“I like that a photograph alludes to something and doesn’t really fully tell the story,” says David Hilliard, a visiting artist at the Carpenter Center this year. For Hilliard, who has backgrounds in theater and film, photography has a “magic” related to but unique from that of cinema and stage. His paneled photographs, which show glimpses of human scenes in progress, feel like a spectacle unfolding at the viewer’s pace. Hilliard sat down with the Crimson to talk about his work, which will be on display at the Carpenter Center through September 28.
The Harvard Crimson: How long does it take for you to set up the photographs?
David Hilliard: There’s no recipe. Some are preconceived: I have an idea and I build or find a location and I make the photograph, and sometimes it’s the recreation of a moment or an illustration of an idea. And other times, like if I had time right now and I were with you and I had my camera, it’s the newness of somebody in nice light…. The photographs are rectangular. They’re not panoramic; I’m not cutting up a negative. So when you see a photograph, that’s three pieces.
THC: You’re actually shooting separate pieces.
DH: Because they are actually separate moments, with shifting time, with shifting focus. The way the written word, storytelling, works: language. The way a cinematic camera works: je-je-je-je-jer. And so all of that is not about formally breaking them up…. Sometimes I’ll give a lecture on my work and someone will say, why are you cutting up your negatives? I’m like, no, they’re like separate moments. Your day, our day, are separate moments of time, that if laid out, would look like that: boomboomboomboom. So it’s about finding these moments, and acknowledging them, and editing them down to the best moments.
THC: But it’s also that [in your work], even while each moment can exist on its own, the moments are all residues of each other; each is visible in the others.
DH: Right. I do think of each one as its own moment, but they are all touching upon each other. Each moment in my life and yours is rubbing shoulders with the previous one and the next. And that’s what’s happening in my work…. Moments rubbing up against other moments. Really sensual, if you think about it—life and art.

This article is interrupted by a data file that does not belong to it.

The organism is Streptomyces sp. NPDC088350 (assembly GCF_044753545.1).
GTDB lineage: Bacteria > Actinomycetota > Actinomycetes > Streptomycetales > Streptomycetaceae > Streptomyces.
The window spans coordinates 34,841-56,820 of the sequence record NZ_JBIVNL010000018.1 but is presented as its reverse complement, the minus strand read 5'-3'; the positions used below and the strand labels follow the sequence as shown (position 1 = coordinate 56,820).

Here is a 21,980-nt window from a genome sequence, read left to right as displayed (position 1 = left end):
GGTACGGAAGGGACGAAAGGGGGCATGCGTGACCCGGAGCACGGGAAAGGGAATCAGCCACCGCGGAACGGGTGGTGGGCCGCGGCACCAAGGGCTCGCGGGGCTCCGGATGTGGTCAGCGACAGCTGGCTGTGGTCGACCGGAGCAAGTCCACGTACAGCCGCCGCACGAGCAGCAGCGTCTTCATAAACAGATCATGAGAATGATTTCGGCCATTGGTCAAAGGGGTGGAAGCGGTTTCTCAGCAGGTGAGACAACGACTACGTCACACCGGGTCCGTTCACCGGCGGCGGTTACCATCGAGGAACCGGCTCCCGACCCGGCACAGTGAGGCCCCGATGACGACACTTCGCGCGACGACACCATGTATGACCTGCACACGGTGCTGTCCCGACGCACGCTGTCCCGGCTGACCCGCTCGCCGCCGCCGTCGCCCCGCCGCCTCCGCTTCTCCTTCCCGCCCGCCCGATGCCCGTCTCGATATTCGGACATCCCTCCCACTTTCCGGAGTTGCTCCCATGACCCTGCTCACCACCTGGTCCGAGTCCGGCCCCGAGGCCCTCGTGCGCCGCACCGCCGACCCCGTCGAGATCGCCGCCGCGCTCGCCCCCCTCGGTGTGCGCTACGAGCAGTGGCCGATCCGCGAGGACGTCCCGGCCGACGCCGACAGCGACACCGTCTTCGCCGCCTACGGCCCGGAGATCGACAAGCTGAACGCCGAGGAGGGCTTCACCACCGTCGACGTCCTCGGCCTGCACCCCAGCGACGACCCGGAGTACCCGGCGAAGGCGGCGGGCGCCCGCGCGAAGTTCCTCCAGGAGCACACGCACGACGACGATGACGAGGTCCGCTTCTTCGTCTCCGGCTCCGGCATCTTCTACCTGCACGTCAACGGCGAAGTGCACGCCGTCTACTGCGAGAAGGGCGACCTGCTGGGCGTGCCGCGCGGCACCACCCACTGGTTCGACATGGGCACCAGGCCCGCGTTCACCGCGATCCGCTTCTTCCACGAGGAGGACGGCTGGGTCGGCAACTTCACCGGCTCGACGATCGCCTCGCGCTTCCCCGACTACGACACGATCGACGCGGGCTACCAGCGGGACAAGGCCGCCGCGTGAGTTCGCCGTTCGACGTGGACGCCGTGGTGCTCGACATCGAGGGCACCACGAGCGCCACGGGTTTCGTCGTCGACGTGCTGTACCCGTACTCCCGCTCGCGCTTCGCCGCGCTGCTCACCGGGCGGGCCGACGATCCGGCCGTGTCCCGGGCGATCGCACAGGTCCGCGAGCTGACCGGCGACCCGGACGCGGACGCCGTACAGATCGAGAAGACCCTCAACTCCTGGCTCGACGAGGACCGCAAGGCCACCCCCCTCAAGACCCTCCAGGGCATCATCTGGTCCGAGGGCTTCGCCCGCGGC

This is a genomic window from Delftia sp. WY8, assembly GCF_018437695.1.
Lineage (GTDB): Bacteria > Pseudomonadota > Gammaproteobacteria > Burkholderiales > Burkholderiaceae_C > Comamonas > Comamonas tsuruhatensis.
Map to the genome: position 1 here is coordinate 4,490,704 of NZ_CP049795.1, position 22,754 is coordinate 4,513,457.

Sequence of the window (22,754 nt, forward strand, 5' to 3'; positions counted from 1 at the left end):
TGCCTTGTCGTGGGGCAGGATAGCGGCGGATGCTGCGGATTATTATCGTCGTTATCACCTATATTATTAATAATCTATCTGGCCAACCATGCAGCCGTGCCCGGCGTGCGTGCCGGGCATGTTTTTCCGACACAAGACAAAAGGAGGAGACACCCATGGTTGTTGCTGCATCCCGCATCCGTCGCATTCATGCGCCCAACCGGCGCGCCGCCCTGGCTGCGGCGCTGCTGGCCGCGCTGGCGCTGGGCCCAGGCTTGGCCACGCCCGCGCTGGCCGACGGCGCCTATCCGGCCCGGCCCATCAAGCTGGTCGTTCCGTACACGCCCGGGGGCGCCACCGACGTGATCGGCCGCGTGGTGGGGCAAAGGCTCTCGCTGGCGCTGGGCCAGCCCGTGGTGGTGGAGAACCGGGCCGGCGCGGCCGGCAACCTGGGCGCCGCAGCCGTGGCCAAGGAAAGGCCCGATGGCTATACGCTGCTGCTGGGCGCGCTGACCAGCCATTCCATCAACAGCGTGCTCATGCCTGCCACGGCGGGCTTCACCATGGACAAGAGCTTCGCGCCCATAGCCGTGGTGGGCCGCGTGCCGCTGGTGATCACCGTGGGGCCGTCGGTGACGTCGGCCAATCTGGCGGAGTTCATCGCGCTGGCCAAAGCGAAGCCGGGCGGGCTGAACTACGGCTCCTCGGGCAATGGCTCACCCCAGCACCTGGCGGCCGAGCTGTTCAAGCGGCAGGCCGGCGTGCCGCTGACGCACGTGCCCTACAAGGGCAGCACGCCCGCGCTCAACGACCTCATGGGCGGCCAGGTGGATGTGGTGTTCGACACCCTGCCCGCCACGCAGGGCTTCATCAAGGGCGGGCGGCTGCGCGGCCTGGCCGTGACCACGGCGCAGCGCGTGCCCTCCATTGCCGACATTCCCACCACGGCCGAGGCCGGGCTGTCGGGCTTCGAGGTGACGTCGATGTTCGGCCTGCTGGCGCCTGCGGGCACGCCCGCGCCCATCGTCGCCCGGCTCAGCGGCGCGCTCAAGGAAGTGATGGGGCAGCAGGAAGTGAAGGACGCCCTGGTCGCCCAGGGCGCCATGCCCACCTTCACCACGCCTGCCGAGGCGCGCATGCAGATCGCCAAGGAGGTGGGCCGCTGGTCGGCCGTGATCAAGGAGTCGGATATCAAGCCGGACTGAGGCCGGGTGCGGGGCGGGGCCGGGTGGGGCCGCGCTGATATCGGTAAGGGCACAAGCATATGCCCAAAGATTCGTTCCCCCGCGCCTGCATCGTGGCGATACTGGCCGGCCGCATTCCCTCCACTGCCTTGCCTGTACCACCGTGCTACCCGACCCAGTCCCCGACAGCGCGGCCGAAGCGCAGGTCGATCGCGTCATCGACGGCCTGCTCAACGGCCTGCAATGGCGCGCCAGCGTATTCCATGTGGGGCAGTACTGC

THC: You do frequently expose the human body, but it’s not a sensuality that’s comfortable with itself.
DH: Right, and there’s a kind of quiet, a discomfort, and a celebration at the same time…. It’s part of our lives, and we don’t always talk about it.
THC: Are you interested in the fact that we don’t talk about it?
DH: Yeah, sure. And in especially my case—in my political statement as a gay man, it isn’t important that my work always be about that—but it is important that the audience knows that these images were made by the lenses of a gay man…. My work is about intimate relationships: the ones that I share, the ones that a heterosexual might share, the ones that a different culture might share…. I am very interested in the nuances of maleness…. And also being lower middle class. Growing up in New England and growing up poor. So there’s a lot of biography, [a] lot of autobiography in the work.
THC: To what degree do you put yourself in the photos?
DH: There was a time when, I think as a young artist I felt that if my work were about me, I had to be in all of the pictures. [But] I realized, and it was so obvious, that the work was always about me. And it was easier to step out of the frame and find other people; there were surrogates for myself, or other people who are more like me, or unlike me. So the [photographs] became more about me once I stopped being in them…. I still occasionally seep into some of my work, but with more forethought about why I need to be there.
THC: You were talking about how there’s different kinds of intimacy between people in your work. Is there a kind of intimacy that they have with the environment? The environment figures in your work very prominently; there’ll be entire panels with no people.
DH: I am interested in environmental portraiture. How does our environment act on your subject, your sitter, in the photograph? And vice versa. What does your sitter bring to the environment? So there’s this dialogue that goes on when we look at photographs. It matters where somebody is in the picture. I like to question that. Sometimes it makes sense and sometimes it doesn’t. There can be irony; this person really doesn’t belong in that setting, and it does change, switch up the read of the photograph.